She led the men upstairs to her mother’s bedroom. The furniture here was also colonial. Maybe Ivy was doing a little bit better than she let on, the sheriff thought, wondering if a similar thought had crossed a murderer’s mind as well.
The sheriff couldn’t see that anything had been disturbed in the room, but he asked Lexis just in case. “Well, aside from stripping the bed and putting fresh linen on it, after the ambulance took Mom away, not that I can see. I took the bedding back to my place to wash.”
Before the sheriff could ask any more questions, they heard a car in the driveway. The sheriff’s deputy hopped out and dashed up the front steps.
“You’re not going to believe this, Chuck, Ivy’s dead,” the deputy panted.
“Take it easy, Hal. We know that she’s dead,” the sheriff replied.
“No, you don’t understand. I’m sorry, this is just so weird I’m getting ahead of myself here. According to fingerprint records in Canada, Ivy’s been dead for a little over 30 years. At least, the person we know as Ivy has been dead for over 30 years.
“No. Let me try that again. The fingerprints from Ivy Holmes match the fingerprints of an Irma Moodry in Canadian justice system computers. She was picked up in a small-time drug bust in the early 70s – a couple of joints – they wouldn’t even bother with it today. About 18 months after that, she was murdered. That’s all the details I could find out for now.”
The sheriff looked at Lexis. Poor kid, he thought. In the past couple of hours, she’s found out the man she grew up thinking was her father never existed. Now she finds out the woman she thinks is her mother has been dead for three decades. And I’m probably going to wind up making things a lot rougher for her before we get to the bottom of this, he sighed.
“Given the fingerprint match, we’ve got to say that the woman we all know as Ivy Holmes is in fact Irma Moodry,” the sheriff said. “Next, we’ve got to find out why the computer thinks she’s been dead for 30 years. I’d say it’s pretty obvious Ivy, or rather Irma, has been hiding from someone, or from the law, or both. The question is, why.
“I’m real sorry to have to do this to you, honey. But think carefully. Can you remember anything Mom might have said or done, from any time in your life, that might give us a clue. Aside from your dad, was there any topic out of bounds?”
Lexis choked back sobs as she tried to replay her life. “Well, there was that time when I snuck into the attic when I was about 12. I was looking for a Halloween costume for school. Mom caught me trying to open this old wicker trunk, and chewed my ear off for an hour. She told me if I ever went into the attic again, I’d be grounded for the rest of my life. The next day, Mom changed the lock, and I’ve never been in the attic since. That was 20-odd years ago. Mom was just so vehement about it.”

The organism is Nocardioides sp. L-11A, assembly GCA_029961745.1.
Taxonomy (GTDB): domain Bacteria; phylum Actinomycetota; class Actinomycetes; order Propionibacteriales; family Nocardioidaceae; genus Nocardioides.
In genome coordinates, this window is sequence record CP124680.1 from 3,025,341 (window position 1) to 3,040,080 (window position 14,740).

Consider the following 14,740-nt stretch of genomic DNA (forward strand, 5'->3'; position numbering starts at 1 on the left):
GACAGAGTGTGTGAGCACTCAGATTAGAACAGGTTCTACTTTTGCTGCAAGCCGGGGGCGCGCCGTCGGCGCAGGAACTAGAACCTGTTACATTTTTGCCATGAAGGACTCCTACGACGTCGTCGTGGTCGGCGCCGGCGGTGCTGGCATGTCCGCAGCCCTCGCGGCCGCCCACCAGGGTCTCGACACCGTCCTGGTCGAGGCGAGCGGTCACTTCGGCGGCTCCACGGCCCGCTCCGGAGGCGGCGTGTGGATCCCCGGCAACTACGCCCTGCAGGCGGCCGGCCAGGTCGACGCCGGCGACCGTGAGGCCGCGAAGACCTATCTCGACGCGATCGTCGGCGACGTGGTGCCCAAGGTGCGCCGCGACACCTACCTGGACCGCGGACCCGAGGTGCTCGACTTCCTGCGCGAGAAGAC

“There must have been something in there that worried your Mom a lot,” the ME interjected. “Why else would you see the light in there almost every night for the last few weeks?”
Lexis couldn’t find a key to the attic, so the sheriff called for his deputy to join them. Hal leaned down in front of the lock, fiddled with a ring full of picks for about 30 seconds, and the lock popped open.
“Bet you didn’t learn that in police college,” the ME grinned as he stepped into the shadowy room, looking for a light switch. Even though it was still afternoon, the one small window which faced Lexis’s house was not enough to illuminate the room.
Lexis was first to spot the wicker trunk in the middle of the room, its clasp undone and the lid partly open. She fell to her knees and opened the lid. There was a grey envelope from the flower shop on top of a pile of newspaper clippings. “Pookie. This is for your eyes only,” a message on the cover read. Lexis slipped the envelope into the pocket of her slacks, hoping the sheriff and ME would not notice.
Both men noticed, glanced at each other, but said nothing.
The next couple of inches in the trunk consisted of a pile of yellowing newspaper clippings, which had been disturbed quite recently. Lexis pulled out the largest clipping, and smoothed the top half of it on the floor. It was from the front page of the Winnipeg Star. A huge black headline screamed across the top of the page:
Murdered wife and baby girl
in brutal winter crime;
used blizzard to cover tracks

Three pairs of eyes were riveted to the article.
“Phil Moodry, a rising defensive star in the NHL, was found guilty today of murdering his wife and 11-month-old daughter,” the article began.
“The jury took only 40 minutes to reach its verdict after sitting through three weeks of evidence. This was Moodry’s second trial for the crime. The first trial ended in a hung jury.
“Moodry was sentenced to 25 years in prison with no hope of parole, the maximum sentence the law allows.
“It was clear from Justice Joe O’Connor’s attitude that he regretted Parliament’s decision to end capital punishment in this country.
“What made the trial so unusual is the fact that the police still have not found the victims’ bodies.”

Lexis and the sheriff stopped reading at this point to unfold the rest of the page. They gasped as Lexis’s picture leaped out of a time warp. There could be no doubt about Lexis’s relationship to the beautiful young woman on the newspaper page, with her wholesome butter- melting smile, long black curls and sparkling eyes.
The sheriff let out a long, low whistle and looked at Lexis, who was staring at the picture in disbelief. A caption identified the woman as Irma Moodry.
“Well, I guess we know what happened to the missing victims, now,” the ME said.
“That now leaves us with three basic questions,” the sheriff added. “One. Why did your mom disappear from Canada? Two. Was she murdered here? Three. If so, by whom? If we can answer one and two, number three should be a lot easier.”
They returned to the article in silence.